about them and let me go into an environment and suddenly find i like honey boo boo and i'm watching its. i think that is a huge part of the experience and i think it is sold short. i still think a lot of americans love the enjoyment of escapism and being able to roam around the tv jungle finding things they did not know were there. >> michael powell on the future of television. on c-span2. now a forum on highly skilled immigrants on the u.s. economy. a panel talks about how immigration laws affects mat scuents. we'll hear from mark warner. hosted by the university of virginia's center this is about an hour and 20 minutes. >> thank you, david. good evening. welcome to the national press club for the keynote round tail. i would like to pay special tribute to mark kaplan whose vision has made this annual conference possible. his commitment to public service has been stead fast through the years and we're grateful for his abiding friendship. i also want to recognize, as david has, the hard work of david, mike, jeff, of the center. who is responsible for convening this group of scholars, poi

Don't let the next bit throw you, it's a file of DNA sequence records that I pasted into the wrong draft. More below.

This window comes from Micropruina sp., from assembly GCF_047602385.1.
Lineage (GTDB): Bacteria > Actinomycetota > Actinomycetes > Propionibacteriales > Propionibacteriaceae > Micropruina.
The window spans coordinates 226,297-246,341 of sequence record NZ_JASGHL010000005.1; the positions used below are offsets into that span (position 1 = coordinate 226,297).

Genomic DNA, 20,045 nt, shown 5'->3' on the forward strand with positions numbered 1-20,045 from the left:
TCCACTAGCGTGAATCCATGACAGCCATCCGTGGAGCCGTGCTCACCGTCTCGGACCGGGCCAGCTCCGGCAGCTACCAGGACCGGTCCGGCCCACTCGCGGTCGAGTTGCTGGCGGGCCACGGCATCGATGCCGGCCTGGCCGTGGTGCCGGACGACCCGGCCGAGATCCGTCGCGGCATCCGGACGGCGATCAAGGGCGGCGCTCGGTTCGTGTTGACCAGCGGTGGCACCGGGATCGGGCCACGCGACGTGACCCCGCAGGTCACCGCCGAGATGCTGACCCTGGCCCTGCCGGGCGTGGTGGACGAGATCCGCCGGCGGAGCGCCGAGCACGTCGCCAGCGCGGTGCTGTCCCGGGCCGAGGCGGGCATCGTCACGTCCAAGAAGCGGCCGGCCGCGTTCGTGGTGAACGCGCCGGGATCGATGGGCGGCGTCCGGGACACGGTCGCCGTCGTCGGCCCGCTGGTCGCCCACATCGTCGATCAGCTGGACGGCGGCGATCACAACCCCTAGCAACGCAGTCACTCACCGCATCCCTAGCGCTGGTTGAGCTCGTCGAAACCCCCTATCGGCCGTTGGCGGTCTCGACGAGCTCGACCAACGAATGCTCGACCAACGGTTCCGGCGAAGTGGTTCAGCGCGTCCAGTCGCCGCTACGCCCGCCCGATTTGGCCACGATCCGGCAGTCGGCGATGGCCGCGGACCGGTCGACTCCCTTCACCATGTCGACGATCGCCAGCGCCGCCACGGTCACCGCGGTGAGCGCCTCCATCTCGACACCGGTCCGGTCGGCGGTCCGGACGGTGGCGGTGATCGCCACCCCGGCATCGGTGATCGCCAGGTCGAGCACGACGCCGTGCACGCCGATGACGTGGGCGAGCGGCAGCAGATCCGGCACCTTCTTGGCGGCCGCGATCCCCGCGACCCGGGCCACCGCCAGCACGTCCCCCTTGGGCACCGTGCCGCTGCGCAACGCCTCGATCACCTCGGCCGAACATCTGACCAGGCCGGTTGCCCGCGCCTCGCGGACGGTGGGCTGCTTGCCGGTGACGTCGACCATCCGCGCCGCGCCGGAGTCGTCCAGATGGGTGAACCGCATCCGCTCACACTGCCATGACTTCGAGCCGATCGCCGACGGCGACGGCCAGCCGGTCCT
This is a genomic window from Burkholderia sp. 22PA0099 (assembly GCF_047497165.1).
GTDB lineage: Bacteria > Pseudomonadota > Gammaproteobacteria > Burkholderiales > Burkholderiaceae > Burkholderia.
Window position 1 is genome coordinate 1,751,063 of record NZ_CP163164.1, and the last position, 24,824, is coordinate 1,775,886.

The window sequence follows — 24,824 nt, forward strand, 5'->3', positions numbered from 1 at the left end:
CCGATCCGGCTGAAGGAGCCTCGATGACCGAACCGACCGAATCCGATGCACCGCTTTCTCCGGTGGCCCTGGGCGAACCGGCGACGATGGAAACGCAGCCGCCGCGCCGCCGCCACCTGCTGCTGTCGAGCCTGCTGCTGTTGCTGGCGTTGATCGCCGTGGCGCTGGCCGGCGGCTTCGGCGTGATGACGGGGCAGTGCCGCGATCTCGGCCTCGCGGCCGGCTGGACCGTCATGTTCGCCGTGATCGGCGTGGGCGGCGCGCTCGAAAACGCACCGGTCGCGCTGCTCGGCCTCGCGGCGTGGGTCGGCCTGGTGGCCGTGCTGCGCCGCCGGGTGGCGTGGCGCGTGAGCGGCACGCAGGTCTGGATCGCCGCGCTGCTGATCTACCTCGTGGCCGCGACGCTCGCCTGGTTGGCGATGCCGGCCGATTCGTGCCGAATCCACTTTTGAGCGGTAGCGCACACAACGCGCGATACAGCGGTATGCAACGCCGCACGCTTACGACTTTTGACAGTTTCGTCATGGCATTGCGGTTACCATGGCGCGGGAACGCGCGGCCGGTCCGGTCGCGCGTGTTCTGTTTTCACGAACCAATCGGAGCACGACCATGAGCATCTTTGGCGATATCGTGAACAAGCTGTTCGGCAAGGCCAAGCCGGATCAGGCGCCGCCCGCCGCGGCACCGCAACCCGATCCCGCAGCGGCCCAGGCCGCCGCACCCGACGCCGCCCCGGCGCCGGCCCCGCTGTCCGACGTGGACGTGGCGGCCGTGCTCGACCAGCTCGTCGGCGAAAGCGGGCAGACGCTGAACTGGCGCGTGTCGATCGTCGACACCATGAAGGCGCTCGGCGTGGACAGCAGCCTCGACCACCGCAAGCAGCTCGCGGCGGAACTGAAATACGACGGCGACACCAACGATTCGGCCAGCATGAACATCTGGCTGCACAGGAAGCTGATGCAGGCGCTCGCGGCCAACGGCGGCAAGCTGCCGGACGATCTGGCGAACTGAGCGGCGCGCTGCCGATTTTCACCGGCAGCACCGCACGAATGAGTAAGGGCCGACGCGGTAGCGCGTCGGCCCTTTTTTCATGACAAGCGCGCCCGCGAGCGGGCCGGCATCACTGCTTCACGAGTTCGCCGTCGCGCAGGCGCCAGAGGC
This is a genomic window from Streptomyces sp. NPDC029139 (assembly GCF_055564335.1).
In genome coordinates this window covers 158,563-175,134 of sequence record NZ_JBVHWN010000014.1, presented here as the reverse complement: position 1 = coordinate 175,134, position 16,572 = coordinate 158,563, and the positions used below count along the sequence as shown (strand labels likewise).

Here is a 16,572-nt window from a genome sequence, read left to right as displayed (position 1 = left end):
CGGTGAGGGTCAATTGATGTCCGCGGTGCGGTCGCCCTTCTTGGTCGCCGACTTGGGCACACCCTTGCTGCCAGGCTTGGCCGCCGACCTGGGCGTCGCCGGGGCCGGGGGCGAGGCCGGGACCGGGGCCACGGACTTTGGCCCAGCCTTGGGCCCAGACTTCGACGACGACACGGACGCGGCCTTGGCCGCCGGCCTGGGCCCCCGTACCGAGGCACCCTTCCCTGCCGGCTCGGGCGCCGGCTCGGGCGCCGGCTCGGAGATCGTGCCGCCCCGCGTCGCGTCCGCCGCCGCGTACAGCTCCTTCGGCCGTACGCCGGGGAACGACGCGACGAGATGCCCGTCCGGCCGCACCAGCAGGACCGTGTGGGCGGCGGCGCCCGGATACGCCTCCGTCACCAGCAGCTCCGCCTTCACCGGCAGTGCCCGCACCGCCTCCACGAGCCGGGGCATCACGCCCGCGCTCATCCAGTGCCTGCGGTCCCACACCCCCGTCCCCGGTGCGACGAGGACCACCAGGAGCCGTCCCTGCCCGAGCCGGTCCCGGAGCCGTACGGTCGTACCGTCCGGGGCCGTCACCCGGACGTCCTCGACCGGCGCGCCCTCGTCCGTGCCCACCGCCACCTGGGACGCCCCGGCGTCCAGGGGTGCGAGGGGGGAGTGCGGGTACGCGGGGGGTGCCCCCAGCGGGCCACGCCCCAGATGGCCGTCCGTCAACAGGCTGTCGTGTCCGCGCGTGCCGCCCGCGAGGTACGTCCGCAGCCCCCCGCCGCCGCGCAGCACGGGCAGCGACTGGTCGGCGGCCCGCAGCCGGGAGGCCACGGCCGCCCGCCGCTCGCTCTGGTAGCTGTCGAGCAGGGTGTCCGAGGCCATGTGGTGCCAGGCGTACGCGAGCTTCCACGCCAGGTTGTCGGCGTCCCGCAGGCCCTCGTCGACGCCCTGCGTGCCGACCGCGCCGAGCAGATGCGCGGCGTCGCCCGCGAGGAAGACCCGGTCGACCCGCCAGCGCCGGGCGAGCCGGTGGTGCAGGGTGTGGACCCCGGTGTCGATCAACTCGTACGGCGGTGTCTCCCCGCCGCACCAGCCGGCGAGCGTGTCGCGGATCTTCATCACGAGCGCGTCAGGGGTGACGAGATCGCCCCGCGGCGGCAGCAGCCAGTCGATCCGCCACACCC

for a very good purpose to protect workers in an environment where they really had no means to protect themselves. that dynamic man many would say has changed dramatically over the years and the unions are struggling to hang onto their existence in many ways. >> the unions give them very fragmentary information on how they spend their dues money. about 7 5:00, 80% of it goes to politics electing people who will then turn around and give them pay raises if they work, for example in the public sector. bottom line, unions, i think should represent workers for collective bargaining, grievances, all kinds of issues, but if you are paying politics the worker should have a right, when 40% of workers generally vote republican if they are a union, they should have a right to say my dues go to what i want not the politicians you want as union bosses. martha: how do you think this stakes out in michigan. >> in wisconsin there was a lot of protesting, it went on for a longtime, there were recall attempts, ultimately the public backed the governor and the governor is pretty popular in michigan beca